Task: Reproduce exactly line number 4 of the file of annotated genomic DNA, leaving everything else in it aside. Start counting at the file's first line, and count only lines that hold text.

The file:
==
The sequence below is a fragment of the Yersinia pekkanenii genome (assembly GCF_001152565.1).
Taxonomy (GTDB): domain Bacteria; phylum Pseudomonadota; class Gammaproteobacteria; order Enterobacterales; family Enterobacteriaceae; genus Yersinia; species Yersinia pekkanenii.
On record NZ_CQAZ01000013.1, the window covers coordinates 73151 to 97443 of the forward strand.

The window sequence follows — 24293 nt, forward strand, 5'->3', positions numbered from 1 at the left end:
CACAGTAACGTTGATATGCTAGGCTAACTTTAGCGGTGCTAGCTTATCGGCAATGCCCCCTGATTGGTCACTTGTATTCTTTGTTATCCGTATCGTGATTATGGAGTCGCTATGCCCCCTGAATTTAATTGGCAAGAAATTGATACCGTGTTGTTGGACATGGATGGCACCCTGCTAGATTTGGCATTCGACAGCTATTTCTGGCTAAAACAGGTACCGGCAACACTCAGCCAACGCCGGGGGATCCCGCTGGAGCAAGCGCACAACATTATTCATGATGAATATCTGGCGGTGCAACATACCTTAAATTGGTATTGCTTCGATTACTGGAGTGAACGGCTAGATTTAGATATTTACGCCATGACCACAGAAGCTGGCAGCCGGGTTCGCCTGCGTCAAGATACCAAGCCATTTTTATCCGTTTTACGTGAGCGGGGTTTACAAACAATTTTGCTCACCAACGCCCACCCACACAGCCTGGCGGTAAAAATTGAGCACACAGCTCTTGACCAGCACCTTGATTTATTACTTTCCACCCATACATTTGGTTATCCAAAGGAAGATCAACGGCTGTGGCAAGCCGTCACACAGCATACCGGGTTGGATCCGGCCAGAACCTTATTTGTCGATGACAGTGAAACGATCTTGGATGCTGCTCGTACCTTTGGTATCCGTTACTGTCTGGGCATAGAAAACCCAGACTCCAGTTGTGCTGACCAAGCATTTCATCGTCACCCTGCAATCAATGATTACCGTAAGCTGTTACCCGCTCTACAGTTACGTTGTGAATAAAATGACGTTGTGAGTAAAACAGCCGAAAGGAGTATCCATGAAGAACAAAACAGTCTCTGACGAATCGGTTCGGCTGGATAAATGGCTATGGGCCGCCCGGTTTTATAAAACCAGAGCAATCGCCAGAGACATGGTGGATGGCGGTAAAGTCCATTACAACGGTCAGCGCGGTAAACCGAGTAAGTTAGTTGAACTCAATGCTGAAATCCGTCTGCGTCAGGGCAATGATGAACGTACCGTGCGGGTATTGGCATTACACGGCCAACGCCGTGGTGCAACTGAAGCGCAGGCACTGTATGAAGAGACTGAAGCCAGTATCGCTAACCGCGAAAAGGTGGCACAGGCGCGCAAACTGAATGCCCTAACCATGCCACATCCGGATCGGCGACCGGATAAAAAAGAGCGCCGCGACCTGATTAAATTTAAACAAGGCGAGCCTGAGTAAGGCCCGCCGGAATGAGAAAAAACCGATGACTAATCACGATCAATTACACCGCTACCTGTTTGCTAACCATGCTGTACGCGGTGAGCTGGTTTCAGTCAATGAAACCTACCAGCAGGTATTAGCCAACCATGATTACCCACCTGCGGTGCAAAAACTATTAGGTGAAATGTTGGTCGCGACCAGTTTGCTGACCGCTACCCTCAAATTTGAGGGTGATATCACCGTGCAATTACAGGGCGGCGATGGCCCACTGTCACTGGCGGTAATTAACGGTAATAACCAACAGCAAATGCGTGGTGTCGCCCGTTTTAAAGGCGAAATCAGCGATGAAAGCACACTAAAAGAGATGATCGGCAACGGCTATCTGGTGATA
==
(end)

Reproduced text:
The window sequence follows — 24293 nt, forward strand, 5'->3', positions numbered from 1 at the left end: